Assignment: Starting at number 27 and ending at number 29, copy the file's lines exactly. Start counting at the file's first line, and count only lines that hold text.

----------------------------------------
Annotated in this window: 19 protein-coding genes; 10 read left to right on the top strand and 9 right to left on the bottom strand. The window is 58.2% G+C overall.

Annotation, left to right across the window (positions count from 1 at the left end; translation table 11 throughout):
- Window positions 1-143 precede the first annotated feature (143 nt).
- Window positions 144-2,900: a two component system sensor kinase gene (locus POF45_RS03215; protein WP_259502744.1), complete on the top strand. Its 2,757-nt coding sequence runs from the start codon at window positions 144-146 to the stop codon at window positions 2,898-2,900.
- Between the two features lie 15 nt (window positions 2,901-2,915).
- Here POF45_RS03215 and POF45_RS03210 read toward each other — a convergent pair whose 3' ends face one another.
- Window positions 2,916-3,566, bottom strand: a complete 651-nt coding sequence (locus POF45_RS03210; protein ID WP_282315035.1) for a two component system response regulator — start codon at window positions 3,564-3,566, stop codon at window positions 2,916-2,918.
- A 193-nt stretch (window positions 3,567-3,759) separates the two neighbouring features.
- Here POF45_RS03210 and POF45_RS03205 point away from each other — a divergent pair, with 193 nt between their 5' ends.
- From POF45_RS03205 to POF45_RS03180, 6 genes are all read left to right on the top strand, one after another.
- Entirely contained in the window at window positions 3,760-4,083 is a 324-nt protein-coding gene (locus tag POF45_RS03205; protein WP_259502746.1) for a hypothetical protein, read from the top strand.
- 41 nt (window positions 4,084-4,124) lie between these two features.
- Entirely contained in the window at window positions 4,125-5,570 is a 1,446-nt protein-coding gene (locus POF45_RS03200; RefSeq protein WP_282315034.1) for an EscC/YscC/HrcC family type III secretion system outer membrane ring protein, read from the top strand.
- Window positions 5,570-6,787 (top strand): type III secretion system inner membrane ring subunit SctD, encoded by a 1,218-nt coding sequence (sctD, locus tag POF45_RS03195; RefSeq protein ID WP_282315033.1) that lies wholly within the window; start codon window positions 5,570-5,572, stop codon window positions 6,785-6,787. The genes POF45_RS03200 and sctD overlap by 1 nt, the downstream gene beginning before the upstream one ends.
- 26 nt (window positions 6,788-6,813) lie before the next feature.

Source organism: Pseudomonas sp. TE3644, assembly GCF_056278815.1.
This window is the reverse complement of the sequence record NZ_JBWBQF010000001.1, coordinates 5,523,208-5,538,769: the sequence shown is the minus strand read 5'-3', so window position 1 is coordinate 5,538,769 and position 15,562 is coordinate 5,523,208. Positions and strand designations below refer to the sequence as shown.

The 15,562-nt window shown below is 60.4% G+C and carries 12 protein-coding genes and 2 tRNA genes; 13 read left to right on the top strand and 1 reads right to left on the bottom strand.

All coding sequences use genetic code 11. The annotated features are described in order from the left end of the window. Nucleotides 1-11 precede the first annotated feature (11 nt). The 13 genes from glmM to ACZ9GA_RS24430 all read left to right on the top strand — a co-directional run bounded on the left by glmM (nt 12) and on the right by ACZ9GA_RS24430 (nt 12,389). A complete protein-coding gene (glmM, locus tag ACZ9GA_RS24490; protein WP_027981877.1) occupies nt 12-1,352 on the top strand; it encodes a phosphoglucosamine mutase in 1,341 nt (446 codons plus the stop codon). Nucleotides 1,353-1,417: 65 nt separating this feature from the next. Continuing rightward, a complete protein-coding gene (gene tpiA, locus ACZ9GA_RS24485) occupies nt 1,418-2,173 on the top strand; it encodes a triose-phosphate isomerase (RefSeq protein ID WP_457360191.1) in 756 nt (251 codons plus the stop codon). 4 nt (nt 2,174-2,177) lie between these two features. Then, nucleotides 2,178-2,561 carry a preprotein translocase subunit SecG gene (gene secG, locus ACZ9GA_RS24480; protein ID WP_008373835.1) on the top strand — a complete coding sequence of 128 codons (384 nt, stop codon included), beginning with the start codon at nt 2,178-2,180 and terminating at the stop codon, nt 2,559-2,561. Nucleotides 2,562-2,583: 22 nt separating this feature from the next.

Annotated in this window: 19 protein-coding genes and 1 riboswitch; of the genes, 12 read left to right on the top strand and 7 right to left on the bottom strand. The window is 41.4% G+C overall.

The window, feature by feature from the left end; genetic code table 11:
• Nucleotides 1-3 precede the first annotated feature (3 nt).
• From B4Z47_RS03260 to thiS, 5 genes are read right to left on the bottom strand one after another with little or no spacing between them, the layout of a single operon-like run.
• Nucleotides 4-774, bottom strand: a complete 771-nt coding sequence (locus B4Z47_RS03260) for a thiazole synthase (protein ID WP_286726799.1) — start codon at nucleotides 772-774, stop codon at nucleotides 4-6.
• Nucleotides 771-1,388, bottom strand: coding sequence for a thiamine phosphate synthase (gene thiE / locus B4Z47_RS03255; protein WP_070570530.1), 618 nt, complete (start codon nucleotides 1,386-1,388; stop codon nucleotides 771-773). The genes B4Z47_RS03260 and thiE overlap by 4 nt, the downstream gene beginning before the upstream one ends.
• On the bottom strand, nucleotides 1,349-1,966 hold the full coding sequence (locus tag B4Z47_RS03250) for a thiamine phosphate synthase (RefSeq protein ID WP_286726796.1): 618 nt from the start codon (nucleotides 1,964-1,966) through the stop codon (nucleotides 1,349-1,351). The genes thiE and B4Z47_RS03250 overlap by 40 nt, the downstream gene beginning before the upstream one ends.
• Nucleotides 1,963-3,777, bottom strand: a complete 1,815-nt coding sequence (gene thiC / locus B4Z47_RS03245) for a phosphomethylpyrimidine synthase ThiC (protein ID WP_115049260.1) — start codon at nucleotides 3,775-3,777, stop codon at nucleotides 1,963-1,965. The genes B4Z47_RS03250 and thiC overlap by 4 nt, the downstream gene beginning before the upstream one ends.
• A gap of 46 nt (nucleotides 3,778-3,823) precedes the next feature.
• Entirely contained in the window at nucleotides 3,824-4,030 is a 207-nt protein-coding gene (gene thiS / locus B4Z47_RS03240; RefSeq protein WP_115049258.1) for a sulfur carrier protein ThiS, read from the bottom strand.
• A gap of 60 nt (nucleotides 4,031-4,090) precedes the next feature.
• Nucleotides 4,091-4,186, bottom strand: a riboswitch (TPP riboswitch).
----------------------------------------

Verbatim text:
• Nucleotides 1,963-3,777, bottom strand: a complete 1,815-nt coding sequence (gene thiC / locus B4Z47_RS03245) for a phosphomethylpyrimidine synthase ThiC (protein ID WP_115049260.1) — start codon at nucleotides 3,775-3,777, stop codon at nucleotides 1,963-1,965. The genes B4Z47_RS03250 and thiC overlap by 4 nt, the downstream gene beginning before the upstream one ends.
• A gap of 46 nt (nucleotides 3,778-3,823) precedes the next feature.
• Entirely contained in the window at nucleotides 3,824-4,030 is a 207-nt protein-coding gene (gene thiS / locus B4Z47_RS03240; RefSeq protein WP_115049258.1) for a sulfur carrier protein ThiS, read from the bottom strand.